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Autumn - Can the earth shake rattle and roll?
Maps to locate volcanoes and earthquakes worldwide, plate (tectonic) boundaries involving maps of the world’s oceans as well as land, interactive map and satellite imagery of Ecuador.
This unit creates a good opportunity to introduce children to the main groups of rocks – sedimentary (e.g. sandstone and limestone), igneous (e.g. granite) and metamorphic (e.g. slate and schist). Discover which of these are present in your local area and visit appropriate localities. Volcanic rocks are a sub-division of igneous. Pumice stone is one light and bubbly form of volcanic lava which you may have in your bathroom. A museum with a good geological display would be worth a visit to see a wider range.
English: reading an Earthquake short story by an Australian primary pupil; reading Willard Price’s story Volcano Adventure, learning about Greek and Roman mythology
Maths: learning about measurement of temperature and earthquake scales; using +ve and –ve and large numbers Science: learning about change of state – melting and solidification of rock (lava, magma)/heating and cooling (of water and ice for reversibility)
Art: looking at and creating paintings of volcanoes (e.g. JMW Turner, Church) Drama: dramatising a volcanic eruption with explosive movement and lava flows; performing a volcano safety drill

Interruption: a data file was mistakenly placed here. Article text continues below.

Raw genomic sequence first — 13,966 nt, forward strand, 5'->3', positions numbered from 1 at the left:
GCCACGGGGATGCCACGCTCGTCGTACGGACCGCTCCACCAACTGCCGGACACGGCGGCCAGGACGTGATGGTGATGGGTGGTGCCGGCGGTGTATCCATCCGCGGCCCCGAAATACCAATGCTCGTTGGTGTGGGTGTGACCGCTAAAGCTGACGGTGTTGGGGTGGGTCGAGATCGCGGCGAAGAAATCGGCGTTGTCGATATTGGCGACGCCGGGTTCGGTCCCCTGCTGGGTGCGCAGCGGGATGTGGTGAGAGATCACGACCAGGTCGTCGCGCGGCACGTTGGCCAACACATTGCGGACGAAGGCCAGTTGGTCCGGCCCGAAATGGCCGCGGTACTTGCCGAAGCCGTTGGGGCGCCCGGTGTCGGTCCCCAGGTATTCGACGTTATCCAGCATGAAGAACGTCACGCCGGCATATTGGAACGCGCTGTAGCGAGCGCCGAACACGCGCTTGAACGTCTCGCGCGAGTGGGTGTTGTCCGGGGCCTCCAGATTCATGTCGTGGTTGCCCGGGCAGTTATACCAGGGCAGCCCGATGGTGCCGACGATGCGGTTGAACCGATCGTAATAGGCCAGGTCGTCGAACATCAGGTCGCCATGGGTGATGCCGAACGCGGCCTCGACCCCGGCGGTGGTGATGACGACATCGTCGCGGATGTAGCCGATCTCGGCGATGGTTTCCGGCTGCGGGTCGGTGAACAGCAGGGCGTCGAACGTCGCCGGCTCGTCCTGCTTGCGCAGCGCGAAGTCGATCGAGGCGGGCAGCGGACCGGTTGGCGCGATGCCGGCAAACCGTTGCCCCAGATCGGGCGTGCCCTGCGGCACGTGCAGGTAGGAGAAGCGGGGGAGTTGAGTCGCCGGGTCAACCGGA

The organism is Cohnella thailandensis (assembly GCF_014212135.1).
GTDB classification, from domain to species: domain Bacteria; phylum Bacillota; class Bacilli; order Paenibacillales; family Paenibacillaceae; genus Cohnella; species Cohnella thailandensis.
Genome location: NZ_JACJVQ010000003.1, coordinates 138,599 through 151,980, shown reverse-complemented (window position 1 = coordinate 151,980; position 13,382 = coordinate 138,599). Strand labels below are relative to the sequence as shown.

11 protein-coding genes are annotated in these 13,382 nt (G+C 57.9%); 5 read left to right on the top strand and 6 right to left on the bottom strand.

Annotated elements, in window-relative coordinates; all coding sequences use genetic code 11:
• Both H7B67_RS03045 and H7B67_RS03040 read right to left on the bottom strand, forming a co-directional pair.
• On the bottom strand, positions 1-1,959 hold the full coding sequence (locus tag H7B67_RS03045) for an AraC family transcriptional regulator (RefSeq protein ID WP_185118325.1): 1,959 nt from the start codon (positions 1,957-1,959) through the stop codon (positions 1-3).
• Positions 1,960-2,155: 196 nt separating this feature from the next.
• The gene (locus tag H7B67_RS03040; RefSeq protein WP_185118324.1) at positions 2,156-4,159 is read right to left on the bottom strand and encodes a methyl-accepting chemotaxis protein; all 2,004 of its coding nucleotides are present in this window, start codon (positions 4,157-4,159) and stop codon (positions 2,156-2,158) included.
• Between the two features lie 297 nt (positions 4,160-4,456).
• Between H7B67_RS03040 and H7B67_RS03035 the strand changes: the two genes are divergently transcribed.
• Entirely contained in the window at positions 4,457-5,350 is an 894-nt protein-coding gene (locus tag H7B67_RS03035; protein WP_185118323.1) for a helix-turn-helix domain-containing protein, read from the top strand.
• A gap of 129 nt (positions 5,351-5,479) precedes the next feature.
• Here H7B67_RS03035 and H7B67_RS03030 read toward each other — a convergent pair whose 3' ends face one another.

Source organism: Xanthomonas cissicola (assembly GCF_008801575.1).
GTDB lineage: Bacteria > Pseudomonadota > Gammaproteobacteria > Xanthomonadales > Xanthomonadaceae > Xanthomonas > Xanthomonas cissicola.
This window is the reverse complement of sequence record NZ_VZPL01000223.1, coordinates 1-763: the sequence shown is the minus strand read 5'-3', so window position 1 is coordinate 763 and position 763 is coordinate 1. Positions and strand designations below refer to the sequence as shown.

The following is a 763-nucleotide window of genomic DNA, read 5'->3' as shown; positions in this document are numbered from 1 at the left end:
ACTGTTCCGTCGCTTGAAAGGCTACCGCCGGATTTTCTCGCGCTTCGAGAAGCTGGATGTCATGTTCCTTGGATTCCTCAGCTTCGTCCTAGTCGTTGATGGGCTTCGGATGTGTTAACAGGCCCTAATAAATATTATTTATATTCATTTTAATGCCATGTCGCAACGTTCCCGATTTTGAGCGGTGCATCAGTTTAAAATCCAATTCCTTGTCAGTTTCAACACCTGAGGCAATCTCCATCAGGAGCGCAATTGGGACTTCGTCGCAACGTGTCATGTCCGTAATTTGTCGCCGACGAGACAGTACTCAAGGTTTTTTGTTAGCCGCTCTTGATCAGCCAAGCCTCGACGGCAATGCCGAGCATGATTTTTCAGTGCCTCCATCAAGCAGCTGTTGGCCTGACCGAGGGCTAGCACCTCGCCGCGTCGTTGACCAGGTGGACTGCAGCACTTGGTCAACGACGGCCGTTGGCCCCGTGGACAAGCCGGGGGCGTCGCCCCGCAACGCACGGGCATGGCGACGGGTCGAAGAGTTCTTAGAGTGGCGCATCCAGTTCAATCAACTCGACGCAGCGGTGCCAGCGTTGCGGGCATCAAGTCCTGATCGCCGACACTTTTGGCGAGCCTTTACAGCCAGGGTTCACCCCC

History: researching famous volcanic explosions of the past, including Vesuvius (Herculaneum and Pompeii)
Music: for volcanoes, Handel’s Music for the Royal Fireworks; for earthquakes, children creating drumming music.
Spring - Where should we go on holiday?
This unit has numerous opportunities for using both physical and political maps and globes, particularly during Lesson 1. The children will use maps to locate the Alps and identify the physical features of the region. They will also use base maps to create their own maps of the region
This unit focuses on a distant location, but you could create opportunities for local fieldwork. The children could investigate the local tourist industry, and consider the impact on the region. You may also wish to compare the topography of the Alps to that of the local area, e.g. by visiting the highest local peak.
English: writing discussion texts on tourism in the Alps Science: learning about forces and friction in mountain formation Art & design: modelling the Alps in 3d, designing local alpine houses, designing an ec0-resort, modelling avalanche management, simulating an avalanche
Computing: creating a digital book with photos and ¬captions on mountain formations, creating mobile apps to inform tourists about the Alpine region, and their own area
Modern foreign languages: French, German and Italian are spoken in the countries studied.
Summer - What is it like in the Amazon?
This unit has lots of opportunities for both using and creating maps at a range of scales. During this unit, children will begin with world maps, before moving on to maps of South America and Brazil. This allows them to develop their skills in locating and describing features studied.
The Amazon is a little too far for fieldwork: however, this unit does lend itself to opportunities for local area fieldwork. Children can investigate their local area, considering its change in their locality, as well as studying any protected areas using the same enquiry process as their study of the Amazon region.
English: speaking and listening: poetry: research skills, note-taking, non- chronological reports
Maths: direction and compass points, distance
Science: habitats and adaptation, states of matter – properties of liquids
Computing: making an animation, e-safety - using the internet safely and effectively for research
History: exploration, food and farming